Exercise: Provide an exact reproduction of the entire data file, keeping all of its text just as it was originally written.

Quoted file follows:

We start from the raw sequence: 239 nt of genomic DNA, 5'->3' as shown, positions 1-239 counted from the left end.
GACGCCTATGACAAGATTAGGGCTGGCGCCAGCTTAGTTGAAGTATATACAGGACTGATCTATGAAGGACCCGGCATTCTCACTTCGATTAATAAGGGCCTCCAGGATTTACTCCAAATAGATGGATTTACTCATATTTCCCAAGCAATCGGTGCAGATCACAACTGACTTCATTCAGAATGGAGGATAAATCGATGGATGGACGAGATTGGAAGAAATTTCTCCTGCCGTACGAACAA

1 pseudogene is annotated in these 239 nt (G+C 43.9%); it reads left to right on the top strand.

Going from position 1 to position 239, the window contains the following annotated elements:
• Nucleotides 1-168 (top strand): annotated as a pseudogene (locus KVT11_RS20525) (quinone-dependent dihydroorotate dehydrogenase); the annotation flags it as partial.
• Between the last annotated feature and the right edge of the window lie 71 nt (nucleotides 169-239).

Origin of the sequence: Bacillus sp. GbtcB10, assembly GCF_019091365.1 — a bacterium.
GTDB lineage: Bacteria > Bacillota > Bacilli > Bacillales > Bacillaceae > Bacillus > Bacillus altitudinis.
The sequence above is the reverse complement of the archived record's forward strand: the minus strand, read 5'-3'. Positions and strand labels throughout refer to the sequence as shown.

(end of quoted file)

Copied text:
We start from the raw sequence: 239 nt of genomic DNA, 5'->3' as shown, positions 1-239 counted from the left end.
GACGCCTATGACAAGATTAGGGCTGGCGCCAGCTTAGTTGAAGTATATACAGGACTGATCTATGAAGGACCCGGCATTCTCACTTCGATTAATAAGGGCCTCCAGGATTTACTCCAAATAGATGGATTTACTCATATTTCCCAAGCAATCGGTGCAGATCACAACTGACTTCATTCAGAATGGAGGATAAATCGATGGATGGACGAGATTGGAAGAAATTTCTCCTGCCGTACGAACAA

1 pseudogene is annotated in these 239 nt (G+C 43.9%); it reads left to right on the top strand.

Going from position 1 to position 239, the window contains the following annotated elements:
• Nucleotides 1-168 (top strand): annotated as a pseudogene (locus KVT11_RS20525) (quinone-dependent dihydroorotate dehydrogenase); the annotation flags it as partial.
• Between the last annotated feature and the right edge of the window lie 71 nt (nucleotides 169-239).

Origin of the sequence: Bacillus sp. GbtcB10, assembly GCF_019091365.1 — a bacterium.
GTDB lineage: Bacteria > Bacillota > Bacilli > Bacillales > Bacillaceae > Bacillus > Bacillus altitudinis.
The sequence above is the reverse complement of the archived record's forward strand: the minus strand, read 5'-3'. Positions and strand labels throughout refer to the sequence as shown.